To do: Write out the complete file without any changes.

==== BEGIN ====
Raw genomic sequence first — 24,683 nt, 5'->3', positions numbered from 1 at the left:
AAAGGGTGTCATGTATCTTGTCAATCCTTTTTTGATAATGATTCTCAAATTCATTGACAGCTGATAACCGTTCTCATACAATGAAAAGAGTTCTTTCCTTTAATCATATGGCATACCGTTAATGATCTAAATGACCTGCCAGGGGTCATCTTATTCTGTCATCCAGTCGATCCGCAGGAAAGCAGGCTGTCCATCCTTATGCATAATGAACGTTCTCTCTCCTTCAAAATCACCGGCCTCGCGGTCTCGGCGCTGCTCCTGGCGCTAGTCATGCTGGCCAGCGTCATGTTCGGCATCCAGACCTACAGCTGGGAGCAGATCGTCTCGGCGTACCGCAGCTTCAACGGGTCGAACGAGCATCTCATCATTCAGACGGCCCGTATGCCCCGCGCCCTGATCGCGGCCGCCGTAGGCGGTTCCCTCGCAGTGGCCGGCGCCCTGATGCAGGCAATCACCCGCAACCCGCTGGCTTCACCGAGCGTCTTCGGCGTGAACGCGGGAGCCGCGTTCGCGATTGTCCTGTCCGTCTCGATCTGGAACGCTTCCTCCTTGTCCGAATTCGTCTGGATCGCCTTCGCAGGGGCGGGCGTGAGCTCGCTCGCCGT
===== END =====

Raw genomic sequence first — 24,683 nt, 5'->3', positions numbered from 1 at the left:
AAAGGGTGTCATGTATCTTGTCAATCCTTTTTTGATAATGATTCTCAAATTCATTGACAGCTGATAACCGTTCTCATACAATGAAAAGAGTTCTTTCCTTTAATCATATGGCATACCGTTAATGATCTAAATGACCTGCCAGGGGTCATCTTATTCTGTCATCCAGTCGATCCGCAGGAAAGCAGGCTGTCCATCCTTATGCATAATGAACGTTCTCTCTCCTTCAAAATCACCGGCCTCGCGGTCTCGGCGCTGCTCCTGGCGCTAGTCATGCTGGCCAGCGTCATGTTCGGCATCCAGACCTACAGCTGGGAGCAGATCGTCTCGGCGTACCGCAGCTTCAACGGGTCGAACGAGCATCTCATCATTCAGACGGCCCGTATGCCCCGCGCCCTGATCGCGGCCGCCGTAGGCGGTTCCCTCGCAGTGGCCGGCGCCCTGATGCAGGCAATCACCCGCAACCCGCTGGCTTCACCGAGCGTCTTCGGCGTGAACGCGGGAGCCGCGTTCGCGATTGTCCTGTCCGTCTCGATCTGGAACGCTTCCTCCTTGTCCGAATTCGTCTGGATCGCCTTCGCAGGGGCGGGCGTGAGCTCGCTCGCCGT